Challenges and dilemas faced by the university new teacher
Los dilemas y retos que enfrenta el profesorado novel universitario


Universidad Central del Ecuador


Dra. Margarita Angélica Medina Nicolalde


Dr. Milton Patricio Tapia Calvopiña


Dr. Milton David Tapia Medina






          The new university teachers should be concerned about the dilemmas they face in their professional performance and the challenges they must face nowadays, in the institutions of higher education, which has an impact on the effectiveness of the teaching process. The aim of this study is to describe and analyze the problems faced by the new university teaching staff and the new challenges in their educational work and its impact on the student’s learning process, for which a systematic bibliographic review was carried out. The teaching staff has adequate training in the different disciplinary areas, but they have poor pedagogical training and social skills. In the first years of teaching, they face a reality for which they were not prepared, in which they are not only teaching but also have to fulfill other kind of activities such as: teaching, researching, academic managing and linking with the society.

          Keywords: University teaching staff. Novice teacher. Higher education. Teaching activities.



          En las instituciones de educación superior deben preocuparse del profesorado universitario novel por los dilemas que enfrenta en su desempeño profesional y los retos que debe enfrentar en la actualidad lo que repercute en la enseñanza eficaz. El objetivo de este estudio describir y analizar sobre los problemas que enfrenta el profesorado novel universitario y los nuevos retos en su quehacer educativo y su incidencia en el aprendizaje de los estudiantes, para lo cual se realizó una revisión bibliográfica sistemática. El profesorado cuenta con una adecuada formación en las diferentes áreas disciplinares, pero presentan una deficiente formación pedagógica y en habilidades sociales, en los primeros de docencia enfrenta una realidad a la que no estuvo preparado, en la no solo se dedica a la docencia sino por lo contrario las actividades que deben cumplir son de: docencia, investigación, dirección o gestión académica y vinculación con la sociedad.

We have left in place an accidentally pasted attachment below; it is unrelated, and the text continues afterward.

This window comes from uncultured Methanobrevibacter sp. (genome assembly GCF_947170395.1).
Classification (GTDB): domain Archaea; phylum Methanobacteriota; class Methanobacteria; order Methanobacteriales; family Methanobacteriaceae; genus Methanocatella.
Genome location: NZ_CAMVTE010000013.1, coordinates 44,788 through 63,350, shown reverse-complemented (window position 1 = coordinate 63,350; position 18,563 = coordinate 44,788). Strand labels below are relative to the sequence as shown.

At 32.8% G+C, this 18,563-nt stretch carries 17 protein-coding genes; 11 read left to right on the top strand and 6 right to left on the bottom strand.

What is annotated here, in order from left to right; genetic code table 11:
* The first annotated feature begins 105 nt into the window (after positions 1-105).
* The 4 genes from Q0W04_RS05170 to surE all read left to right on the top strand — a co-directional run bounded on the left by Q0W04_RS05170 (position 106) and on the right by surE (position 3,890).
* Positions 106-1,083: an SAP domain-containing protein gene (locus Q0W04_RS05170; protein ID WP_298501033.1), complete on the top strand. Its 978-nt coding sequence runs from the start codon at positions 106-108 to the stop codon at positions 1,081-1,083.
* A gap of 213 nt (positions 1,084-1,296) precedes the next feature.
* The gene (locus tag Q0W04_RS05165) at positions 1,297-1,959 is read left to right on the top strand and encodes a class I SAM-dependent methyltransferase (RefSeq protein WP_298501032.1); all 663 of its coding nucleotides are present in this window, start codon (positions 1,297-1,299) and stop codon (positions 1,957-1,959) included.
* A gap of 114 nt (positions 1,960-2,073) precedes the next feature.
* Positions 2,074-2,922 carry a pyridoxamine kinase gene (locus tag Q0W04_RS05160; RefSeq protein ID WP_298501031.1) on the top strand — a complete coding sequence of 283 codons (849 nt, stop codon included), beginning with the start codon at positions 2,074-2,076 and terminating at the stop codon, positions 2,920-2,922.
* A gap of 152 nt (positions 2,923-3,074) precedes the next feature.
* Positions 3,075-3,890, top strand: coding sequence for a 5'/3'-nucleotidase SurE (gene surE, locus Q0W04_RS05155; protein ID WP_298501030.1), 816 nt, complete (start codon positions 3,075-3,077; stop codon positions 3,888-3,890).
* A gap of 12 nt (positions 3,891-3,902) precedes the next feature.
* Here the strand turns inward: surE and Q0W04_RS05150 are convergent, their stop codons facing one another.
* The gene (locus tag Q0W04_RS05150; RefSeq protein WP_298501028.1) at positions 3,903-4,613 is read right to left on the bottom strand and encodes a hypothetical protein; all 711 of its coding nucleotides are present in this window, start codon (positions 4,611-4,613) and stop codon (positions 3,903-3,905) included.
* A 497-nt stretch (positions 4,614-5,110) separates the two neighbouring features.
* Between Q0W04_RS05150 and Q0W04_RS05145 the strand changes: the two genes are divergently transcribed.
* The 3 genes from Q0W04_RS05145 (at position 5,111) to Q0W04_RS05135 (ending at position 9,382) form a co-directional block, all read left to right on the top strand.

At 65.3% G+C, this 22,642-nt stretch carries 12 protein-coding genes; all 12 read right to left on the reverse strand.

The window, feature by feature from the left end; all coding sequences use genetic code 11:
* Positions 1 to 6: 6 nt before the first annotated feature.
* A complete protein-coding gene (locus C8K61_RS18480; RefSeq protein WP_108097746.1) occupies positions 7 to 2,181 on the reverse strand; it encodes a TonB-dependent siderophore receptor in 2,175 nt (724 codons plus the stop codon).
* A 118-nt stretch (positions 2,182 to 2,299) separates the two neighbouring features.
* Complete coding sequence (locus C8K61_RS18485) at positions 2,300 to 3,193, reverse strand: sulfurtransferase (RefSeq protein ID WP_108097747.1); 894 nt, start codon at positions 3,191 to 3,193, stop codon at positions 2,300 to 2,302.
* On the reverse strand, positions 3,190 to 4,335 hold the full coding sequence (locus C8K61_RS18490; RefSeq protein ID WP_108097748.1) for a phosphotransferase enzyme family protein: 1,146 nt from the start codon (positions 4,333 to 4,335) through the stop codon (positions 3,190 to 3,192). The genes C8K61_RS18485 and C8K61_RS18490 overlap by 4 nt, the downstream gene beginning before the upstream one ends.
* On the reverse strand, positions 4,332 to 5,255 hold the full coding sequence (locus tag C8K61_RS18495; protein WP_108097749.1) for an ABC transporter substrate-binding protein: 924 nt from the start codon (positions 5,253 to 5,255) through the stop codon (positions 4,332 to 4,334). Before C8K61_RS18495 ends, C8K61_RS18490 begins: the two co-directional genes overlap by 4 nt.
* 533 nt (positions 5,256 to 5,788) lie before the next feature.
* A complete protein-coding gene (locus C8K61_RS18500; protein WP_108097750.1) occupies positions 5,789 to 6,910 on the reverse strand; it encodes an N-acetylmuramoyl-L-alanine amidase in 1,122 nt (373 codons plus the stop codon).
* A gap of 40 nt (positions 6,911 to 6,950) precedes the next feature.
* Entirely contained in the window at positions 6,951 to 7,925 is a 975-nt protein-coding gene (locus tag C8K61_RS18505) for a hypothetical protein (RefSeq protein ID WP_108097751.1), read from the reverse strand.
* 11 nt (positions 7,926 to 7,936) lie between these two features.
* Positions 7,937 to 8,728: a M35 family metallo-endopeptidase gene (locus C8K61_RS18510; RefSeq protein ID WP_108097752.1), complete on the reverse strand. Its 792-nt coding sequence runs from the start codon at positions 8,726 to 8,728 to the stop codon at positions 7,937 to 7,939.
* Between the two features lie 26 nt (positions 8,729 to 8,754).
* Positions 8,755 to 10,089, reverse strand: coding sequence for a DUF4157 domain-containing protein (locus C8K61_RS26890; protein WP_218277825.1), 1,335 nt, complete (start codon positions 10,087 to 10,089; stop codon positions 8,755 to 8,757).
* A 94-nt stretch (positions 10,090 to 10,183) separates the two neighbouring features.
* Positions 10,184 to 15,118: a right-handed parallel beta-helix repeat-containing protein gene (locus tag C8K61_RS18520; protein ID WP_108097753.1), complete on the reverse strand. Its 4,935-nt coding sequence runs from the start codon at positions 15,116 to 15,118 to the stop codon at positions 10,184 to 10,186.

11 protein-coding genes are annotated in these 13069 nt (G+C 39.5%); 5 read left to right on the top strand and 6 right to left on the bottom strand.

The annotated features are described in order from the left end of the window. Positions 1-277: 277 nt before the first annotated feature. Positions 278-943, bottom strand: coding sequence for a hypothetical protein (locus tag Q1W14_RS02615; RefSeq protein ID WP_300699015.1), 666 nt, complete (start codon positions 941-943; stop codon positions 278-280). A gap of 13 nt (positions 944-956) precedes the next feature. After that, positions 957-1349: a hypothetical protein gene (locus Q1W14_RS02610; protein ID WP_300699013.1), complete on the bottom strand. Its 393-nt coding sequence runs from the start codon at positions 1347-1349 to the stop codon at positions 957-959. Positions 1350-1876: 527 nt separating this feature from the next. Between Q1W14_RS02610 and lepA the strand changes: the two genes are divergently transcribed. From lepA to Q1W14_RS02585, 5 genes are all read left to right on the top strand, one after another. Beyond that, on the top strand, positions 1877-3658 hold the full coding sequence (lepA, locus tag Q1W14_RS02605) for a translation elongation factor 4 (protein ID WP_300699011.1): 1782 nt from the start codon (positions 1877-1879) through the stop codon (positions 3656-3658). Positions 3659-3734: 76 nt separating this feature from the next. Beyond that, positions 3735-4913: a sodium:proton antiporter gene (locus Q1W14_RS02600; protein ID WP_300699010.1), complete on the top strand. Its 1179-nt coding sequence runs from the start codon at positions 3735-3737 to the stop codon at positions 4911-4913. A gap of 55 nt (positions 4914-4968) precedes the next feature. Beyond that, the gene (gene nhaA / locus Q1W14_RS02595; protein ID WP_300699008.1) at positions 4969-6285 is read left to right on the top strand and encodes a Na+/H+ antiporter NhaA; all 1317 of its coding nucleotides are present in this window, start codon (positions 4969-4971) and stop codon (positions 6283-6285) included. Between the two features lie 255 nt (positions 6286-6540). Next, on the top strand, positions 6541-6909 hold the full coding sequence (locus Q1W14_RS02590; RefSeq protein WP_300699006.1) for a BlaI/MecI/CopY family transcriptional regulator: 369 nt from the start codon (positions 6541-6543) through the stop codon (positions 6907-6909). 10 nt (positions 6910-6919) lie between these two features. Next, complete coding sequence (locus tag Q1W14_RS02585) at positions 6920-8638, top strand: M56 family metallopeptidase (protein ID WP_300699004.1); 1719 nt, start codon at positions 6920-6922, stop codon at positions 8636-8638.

Palabras clave: Profesorado universitario. Profesor novel. Educación superior. Actividades docentes.


Reception: 04/05/2017 - Acceptance: 11/11/2017


1st Review: 10/09/2017 - 2nd Review: 11/06/2017


Lecturas: Educación Física y Deportes, Revista Digital. Buenos Aires, Año 22, Nº 234, Noviembre de 2017. http://www.efdeportes.com/

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    In the report of the Organization for Economic Cooperation and Development entitled "Teachers are important: attracting, training and retaining efficient teachers" (OECD, 2009), it is highlighted the important role that teachers play in the learning process:

    "The quality of the teachers and their way of teaching are more important factors to get the students to have good results [...]. It is also evident that the effectiveness of teachers varies from one to another. The differences related to the student’s performance are often greater within the same school than from one school to another. Teaching is a demanding job and it is not possible for all those involved to be effective professionals and to remain that way through time (OECD, 2009, p.17).

    Marcelo (2001) writes about some questions that teachers should consider: "We have entered a society that demands from the professionals a permanent training and learning activity. And for this reason it is necessary to answer several questions such as: How do these changes affect teachers? How should we rethink the teacher's work in these new circumstances? How should new teachers be trained? Which are the main professional skills the teachers must develop? How do we adapt the knowledge and attitudes of teachers to respond and take advantage of the new opportunities that the information society offers us? What new educational and school scenarios are possible / desirable? (p.532).